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Watch our video on leasing - practical expedients
Companies can elect several practical expedients intended to ease implementation of the new leases standard (ASC 842). Watch PwC's Gregory Johnson discuss the transition options available and how companies might benefit.
Duration: 4:13
Hi, I’m Gregory Johnson, a Director in PwC's national office.
In a previous video in our leases series, we discussed the general transition approach to the new leases standard as well as the package of practical expedients that is available to help ease transition.
In addition to the “package,” there are several other practical expedients that can be elected when adopting the new standard. I will review three of the expedients in this video.
Another practical expedient related to the lessors’ ability to combine lease and non-lease components will be covered in another video.
Let me start with a practical expedient that was recently approved by the FASB.
Currently under the new standard, lessees are required to recognize and measure their leases at the beginning of the earliest period presented in their financial statements.
This means a public company adopting the new leases standard on January 1, 2019 would need to recognize and measure its leases as of January 1, 2017 in its comparative financial statements.
To remove the burden of going back to January 1, 2017, the FASB approved a practical expedient which provides companies the option to apply the new guidance at its effective date (in my example, January 1, 2019), without having to adjust the 2018 and 2017 comparative financial statements.
Instead, companies would recognize a cumulative-effect adjustment in equity upon adoption as of January 1, 2019.
This simplifies transition, as companies won’t need to record leases that expired prior to 1/1/19 or consider the effects of lease modifications during the comparative periods presented.
In addition, there are two other practical expedients that companies may want to consider.
A company may elect the hindsight practical expedient—which is an option that allows it to use hindsight in determining the lease term and in assessing any impairment of right-of-use assets during the lookback period. And when I refer to the "lookback period," I mean the comparative periods that are being restated.
Under the hindsight practical expedient, a company may consider the actual outcome of lease renewals and termination and purchase options it previously evaluated when determining lease classification.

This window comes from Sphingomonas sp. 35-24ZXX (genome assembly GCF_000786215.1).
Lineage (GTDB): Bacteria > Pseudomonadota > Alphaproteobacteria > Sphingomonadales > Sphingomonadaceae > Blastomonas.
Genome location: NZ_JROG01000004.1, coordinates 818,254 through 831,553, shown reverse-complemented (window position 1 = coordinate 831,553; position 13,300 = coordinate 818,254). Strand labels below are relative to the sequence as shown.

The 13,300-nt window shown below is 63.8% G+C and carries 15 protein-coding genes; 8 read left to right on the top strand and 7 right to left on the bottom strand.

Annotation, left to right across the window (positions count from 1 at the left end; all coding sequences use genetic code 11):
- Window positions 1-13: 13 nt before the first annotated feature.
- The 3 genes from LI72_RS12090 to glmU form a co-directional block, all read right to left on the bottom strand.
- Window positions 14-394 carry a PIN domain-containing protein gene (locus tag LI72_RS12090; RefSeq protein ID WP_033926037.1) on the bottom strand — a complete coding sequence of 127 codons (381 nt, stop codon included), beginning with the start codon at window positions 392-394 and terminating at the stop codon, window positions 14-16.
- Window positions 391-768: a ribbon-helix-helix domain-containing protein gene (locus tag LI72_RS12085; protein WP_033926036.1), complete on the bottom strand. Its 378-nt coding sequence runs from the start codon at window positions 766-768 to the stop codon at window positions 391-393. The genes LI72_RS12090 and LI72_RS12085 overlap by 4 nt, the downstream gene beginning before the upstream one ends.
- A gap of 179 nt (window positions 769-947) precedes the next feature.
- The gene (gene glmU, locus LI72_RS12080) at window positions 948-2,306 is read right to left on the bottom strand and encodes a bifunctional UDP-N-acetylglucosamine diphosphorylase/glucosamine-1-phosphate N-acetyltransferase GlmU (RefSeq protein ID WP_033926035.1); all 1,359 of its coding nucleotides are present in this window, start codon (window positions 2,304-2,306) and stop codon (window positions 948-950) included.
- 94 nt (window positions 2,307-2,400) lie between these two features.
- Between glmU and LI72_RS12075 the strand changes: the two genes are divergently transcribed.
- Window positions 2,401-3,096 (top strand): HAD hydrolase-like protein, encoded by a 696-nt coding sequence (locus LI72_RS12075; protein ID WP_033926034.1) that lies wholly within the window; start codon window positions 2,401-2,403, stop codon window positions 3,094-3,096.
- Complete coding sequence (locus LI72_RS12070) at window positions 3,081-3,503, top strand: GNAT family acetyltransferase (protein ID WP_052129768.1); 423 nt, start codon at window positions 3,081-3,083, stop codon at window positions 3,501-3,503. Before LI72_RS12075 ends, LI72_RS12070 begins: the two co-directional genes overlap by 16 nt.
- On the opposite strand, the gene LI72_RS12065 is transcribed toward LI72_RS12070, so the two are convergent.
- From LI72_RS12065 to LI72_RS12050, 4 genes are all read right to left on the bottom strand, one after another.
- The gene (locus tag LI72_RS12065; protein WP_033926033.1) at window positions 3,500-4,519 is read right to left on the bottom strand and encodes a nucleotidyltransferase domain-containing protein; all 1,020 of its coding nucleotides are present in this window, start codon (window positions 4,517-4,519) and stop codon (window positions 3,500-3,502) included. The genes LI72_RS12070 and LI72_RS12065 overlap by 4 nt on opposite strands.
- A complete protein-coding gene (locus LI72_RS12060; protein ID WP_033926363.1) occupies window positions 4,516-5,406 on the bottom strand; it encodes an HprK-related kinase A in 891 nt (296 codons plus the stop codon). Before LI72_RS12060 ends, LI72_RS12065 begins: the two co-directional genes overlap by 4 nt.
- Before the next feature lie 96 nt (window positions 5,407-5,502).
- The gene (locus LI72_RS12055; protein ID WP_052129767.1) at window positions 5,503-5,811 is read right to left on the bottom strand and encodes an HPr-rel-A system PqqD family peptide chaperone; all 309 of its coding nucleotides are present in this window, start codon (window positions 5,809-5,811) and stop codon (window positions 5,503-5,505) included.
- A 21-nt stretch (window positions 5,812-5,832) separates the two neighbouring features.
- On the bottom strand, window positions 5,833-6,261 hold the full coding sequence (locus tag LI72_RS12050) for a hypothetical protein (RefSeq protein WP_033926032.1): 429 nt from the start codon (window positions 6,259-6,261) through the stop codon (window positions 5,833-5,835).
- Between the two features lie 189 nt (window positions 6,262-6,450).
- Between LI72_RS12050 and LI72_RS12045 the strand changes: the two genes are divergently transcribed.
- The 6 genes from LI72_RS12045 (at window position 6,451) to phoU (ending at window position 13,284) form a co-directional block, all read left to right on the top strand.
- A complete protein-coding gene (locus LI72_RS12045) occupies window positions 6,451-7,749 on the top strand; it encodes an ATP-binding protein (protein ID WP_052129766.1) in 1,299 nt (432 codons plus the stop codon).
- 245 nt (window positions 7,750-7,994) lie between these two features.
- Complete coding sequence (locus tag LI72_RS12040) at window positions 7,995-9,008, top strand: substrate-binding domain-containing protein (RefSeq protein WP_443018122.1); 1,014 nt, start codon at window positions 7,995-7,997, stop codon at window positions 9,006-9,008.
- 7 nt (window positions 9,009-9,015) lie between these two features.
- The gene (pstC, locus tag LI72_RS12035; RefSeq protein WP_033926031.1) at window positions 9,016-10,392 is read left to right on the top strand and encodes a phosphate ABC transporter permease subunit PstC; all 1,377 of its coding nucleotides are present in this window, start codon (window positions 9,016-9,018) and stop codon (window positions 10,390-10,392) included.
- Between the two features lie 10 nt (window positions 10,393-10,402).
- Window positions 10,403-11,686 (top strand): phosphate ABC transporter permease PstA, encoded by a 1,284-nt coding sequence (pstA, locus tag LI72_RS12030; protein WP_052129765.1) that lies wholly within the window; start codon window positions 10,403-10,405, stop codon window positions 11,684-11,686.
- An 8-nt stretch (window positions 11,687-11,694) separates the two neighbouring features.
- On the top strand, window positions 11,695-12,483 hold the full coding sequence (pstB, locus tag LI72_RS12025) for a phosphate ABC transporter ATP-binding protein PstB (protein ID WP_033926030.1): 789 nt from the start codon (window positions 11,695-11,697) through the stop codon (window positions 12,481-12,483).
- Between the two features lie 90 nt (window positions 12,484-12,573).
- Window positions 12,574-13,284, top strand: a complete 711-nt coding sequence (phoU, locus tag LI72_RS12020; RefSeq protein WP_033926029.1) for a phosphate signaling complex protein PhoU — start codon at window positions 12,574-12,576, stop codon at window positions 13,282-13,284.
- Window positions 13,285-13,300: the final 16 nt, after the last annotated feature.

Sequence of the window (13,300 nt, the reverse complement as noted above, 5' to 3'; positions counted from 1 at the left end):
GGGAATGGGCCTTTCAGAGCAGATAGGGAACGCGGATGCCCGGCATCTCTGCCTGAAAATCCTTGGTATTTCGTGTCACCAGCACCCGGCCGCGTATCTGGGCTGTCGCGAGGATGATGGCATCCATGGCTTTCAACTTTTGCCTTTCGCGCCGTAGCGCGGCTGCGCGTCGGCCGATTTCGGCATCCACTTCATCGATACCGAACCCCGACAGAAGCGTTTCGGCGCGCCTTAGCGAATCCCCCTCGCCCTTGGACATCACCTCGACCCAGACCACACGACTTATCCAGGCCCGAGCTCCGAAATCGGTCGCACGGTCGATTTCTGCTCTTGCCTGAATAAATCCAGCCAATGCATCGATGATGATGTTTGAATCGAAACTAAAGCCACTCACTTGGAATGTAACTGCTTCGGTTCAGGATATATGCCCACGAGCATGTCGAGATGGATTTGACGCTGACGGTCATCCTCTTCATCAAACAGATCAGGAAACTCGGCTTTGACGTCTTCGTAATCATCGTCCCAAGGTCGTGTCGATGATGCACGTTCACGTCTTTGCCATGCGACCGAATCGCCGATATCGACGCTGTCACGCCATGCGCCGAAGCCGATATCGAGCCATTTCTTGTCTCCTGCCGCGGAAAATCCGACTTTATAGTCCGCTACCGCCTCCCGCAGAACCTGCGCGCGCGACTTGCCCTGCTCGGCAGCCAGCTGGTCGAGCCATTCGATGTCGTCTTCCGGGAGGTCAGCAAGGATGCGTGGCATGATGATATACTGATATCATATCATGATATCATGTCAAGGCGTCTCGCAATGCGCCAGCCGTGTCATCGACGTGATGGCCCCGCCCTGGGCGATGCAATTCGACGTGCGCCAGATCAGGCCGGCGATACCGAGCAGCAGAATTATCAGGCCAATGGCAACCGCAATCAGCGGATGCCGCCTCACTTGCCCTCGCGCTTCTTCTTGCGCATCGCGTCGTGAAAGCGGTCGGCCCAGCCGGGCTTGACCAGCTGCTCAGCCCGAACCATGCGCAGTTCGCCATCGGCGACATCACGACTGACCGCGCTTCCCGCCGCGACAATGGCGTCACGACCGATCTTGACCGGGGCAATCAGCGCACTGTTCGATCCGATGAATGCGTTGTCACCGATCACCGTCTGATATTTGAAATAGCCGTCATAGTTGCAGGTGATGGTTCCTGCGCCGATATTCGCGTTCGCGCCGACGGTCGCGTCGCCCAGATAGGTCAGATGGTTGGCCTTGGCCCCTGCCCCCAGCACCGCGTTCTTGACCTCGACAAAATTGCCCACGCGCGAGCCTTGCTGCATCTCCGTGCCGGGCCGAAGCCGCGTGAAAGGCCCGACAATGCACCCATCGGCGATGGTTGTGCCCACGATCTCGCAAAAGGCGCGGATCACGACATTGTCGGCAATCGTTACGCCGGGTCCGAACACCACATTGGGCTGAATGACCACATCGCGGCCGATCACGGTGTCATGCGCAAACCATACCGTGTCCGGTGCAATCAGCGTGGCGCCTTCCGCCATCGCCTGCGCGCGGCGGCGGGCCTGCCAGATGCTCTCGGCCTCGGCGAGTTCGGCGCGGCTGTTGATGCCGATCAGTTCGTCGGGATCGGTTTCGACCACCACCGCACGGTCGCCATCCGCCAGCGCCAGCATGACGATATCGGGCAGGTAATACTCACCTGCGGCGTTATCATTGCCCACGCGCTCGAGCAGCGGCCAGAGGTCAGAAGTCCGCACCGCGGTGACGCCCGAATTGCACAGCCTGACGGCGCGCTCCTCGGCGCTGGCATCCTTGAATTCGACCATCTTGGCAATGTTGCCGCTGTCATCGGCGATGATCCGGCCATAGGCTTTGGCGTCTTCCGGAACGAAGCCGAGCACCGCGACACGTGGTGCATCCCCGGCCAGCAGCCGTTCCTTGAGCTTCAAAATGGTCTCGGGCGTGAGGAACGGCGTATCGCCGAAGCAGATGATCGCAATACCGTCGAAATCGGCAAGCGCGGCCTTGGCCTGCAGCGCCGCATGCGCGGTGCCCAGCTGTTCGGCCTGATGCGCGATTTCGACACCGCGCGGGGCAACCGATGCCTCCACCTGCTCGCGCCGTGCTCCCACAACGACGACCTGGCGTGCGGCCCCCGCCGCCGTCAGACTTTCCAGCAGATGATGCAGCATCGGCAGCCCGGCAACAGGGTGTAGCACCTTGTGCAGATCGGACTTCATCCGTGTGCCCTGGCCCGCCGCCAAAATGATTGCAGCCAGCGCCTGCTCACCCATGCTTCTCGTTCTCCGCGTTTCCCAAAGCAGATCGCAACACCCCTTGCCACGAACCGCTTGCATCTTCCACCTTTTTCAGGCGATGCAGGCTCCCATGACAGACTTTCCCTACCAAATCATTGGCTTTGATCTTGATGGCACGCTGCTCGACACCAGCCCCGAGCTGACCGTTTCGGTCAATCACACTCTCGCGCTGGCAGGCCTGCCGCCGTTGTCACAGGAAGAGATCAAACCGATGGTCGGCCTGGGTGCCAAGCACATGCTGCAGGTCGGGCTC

While the hindsight practical expedient can be elected separately or in conjunction with other practical expedients, it must be applied to ALL leases during the lookback period -- including both when the company is a lessee and a lessor.
This is important, because using the hindsight practical expedient might require a lot of effort if a company has a large number of leases. In some cases, applying this expedient may actually be more challenging than not applying it.
The last transition expedient I'll discuss is related to land easements.
This is important, given that, some companies may have numerous easements going back many years. Historically, some companies have accounted for land easements as leases, while others have accounted for them as intangible assets.
So, in recognition of the potential effort required to account for land easements, companies can elect to not apply the new leases guidance to land easements that existed before the effective date of the new standard, but only if the land easements were not previously accounted for as leases.
So, a company could continue to account for existing land easements under other GAAP. However, they would need to apply the new leases guidance for easements entered into, or modified, on or after the effective date of the new standard.
With the transition relief options available, companies have a lot to consider in determining the most efficient way to transition to the new leases guidance.
But, time is running short - we're nearly halfway through 2018, and January will be here before you know it. So we encourage companies to continue moving forward with their adoption efforts.
For more information on lease accounting, please refer to the Leases section on
Thank you.

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